ECONOMIC CONSEQUENCES:  There have been unintended (or perhaps not) windfalls from the rise of fundamentalism.  The terrorism industry has produced Blackwater and filled the coffers of Halliburton.  The economic exploitation and actions of the occupiers have produced the mindset among the exploited and the humiliated to seek revenge at all costs.  This revenge may not be direct military confrontation with the West.  The first rule of war is to hurt one’s enemy whichever way one can.  It can be suicide bombing or destroying the economy of one’s enemy. 

The non-military weapons of terror could take many forms.  Cyber-terrorism could crash stock exchanges and hence the investment markets. Pentagon systems could be broken into by computer hackers who could turn weapons back at the launcher.  High tech communication could be brought to a standstill by just overloading cyber traffic   This form of vengeful Islamic Fundamentalists- produced terrorism could take advantage of the vulnerability of infrastructures like water systems, bridges and food chains.  It could even use such low-tech methods like rumor mongering about the stability of banking systems.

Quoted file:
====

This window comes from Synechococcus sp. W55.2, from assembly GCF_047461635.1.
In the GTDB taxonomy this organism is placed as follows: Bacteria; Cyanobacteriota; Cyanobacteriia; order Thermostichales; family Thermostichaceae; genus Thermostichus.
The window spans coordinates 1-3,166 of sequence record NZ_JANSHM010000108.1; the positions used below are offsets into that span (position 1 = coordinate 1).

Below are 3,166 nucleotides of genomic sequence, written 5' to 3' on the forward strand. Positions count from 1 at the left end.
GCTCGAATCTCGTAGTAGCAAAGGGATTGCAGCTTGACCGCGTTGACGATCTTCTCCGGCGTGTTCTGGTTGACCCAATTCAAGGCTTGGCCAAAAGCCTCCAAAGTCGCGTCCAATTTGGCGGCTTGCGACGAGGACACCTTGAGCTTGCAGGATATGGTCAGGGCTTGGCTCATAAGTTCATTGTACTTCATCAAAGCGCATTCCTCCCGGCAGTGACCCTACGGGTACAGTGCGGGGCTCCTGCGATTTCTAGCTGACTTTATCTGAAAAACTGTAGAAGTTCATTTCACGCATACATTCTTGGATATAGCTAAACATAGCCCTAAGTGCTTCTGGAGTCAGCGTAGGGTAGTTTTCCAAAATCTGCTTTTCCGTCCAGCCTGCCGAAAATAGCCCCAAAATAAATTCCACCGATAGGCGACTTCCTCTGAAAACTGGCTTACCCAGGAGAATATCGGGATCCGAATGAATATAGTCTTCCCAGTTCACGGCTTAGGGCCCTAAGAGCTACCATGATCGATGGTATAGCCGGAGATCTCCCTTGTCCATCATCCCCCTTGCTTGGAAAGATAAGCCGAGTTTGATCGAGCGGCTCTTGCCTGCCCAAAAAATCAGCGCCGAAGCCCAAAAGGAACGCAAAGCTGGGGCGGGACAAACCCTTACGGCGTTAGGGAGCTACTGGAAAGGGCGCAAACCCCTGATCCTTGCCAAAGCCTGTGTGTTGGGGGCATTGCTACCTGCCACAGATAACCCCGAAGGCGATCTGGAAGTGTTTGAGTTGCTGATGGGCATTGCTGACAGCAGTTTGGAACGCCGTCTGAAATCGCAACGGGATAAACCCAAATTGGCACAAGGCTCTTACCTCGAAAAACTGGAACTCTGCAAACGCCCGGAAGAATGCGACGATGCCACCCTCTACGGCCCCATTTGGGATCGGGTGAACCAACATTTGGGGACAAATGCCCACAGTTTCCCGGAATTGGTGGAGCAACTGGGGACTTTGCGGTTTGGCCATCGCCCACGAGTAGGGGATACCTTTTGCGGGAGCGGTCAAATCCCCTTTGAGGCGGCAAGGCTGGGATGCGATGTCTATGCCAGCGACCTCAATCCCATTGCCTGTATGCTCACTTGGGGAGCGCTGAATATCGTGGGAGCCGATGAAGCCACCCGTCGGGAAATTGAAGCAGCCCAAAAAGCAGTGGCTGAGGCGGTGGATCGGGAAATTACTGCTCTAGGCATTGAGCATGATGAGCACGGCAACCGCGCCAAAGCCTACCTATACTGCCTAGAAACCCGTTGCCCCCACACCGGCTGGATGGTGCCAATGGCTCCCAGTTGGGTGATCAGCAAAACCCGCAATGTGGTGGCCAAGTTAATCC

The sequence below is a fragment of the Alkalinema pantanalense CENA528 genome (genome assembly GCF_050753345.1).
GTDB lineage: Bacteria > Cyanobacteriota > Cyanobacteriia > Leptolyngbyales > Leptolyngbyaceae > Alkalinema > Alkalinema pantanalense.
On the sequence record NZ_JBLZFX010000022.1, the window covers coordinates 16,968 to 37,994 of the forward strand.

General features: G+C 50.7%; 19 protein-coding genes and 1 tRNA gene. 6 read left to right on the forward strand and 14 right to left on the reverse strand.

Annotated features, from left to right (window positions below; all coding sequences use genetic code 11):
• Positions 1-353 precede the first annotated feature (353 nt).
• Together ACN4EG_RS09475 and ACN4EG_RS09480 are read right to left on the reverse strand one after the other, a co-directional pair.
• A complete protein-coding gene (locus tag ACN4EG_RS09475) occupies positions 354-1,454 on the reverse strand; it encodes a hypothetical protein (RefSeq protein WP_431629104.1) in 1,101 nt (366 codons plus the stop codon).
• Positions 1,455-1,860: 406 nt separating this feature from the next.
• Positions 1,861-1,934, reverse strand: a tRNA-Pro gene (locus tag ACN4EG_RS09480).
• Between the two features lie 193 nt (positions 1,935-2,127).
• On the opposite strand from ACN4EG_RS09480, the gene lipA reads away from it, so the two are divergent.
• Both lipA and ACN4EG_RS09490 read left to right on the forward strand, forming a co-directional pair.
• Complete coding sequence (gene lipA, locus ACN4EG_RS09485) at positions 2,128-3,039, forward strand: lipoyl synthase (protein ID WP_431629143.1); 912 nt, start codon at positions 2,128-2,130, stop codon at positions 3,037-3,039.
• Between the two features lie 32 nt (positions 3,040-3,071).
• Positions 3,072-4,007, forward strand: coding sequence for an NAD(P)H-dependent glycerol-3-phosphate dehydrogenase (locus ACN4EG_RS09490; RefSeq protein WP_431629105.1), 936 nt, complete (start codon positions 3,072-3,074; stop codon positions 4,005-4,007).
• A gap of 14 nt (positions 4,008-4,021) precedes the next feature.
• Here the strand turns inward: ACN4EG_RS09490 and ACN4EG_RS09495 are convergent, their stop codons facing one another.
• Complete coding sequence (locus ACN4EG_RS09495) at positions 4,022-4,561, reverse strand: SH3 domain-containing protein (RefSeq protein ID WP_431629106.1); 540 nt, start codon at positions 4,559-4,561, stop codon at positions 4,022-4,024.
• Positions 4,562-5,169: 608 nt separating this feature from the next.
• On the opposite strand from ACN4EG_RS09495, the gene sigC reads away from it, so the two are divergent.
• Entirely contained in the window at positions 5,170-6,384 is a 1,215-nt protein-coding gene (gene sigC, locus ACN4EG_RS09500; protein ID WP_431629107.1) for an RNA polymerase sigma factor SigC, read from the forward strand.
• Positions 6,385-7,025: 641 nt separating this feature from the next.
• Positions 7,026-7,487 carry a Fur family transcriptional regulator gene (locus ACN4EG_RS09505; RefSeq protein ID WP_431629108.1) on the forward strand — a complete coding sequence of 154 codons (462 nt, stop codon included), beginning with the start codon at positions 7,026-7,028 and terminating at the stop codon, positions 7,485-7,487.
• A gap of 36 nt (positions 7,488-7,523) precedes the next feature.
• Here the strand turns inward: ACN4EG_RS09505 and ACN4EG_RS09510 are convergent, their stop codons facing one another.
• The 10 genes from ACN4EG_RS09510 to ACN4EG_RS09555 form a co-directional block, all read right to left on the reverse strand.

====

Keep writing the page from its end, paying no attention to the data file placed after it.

CONCLUSION:  With political will, the so-called Islamic Fundamentalism can be stopped from spreading further and even minimized.  But lot of it depends on the Western powers lead by US and its execution of the so called war on terror.  Even in the remaining one year, if the current administration wants to leave a legacy that will be admired by history,  it can put its immense power and resources in exerting moral, military and political pressure on its allies and adversaries instead of seeing everything through the barrel of a gun.  Something the Bush administration is not likely to do.

Islamic Fundamentalism is not spreading only because Osama bin Laden attacked the United States.  It is spreading because Osama bin Laden has most powerful unintended allies.  The West has provided Al-Qaida the ammunition they need.  Bush administration has done everything in the book to give the impression of unquestioning certainty that they are on the right track and God has appointed them the policeman of the world.  Osama bin Laden and his cohorts are equally certain that they are doing God’s work.  They have ended up being God’s ironic gift to each other.

Let us hope that with change of administration in the US there will be a change in this mindset of certainty and doing God’s work As long as the mindset of the most powerful country on earth does not change, the reaction to its policies will not change.  One form of Fundamentalism will only beget the other form of Fundamentalism in a vicious cycle.

Still, let us hope not.

Note…This essay is prepared for the seminar titled Understanding Fundamentalism held in Toronto Canada Dec 1st, 2007 http://www.familyofheart.com/07/Dec01/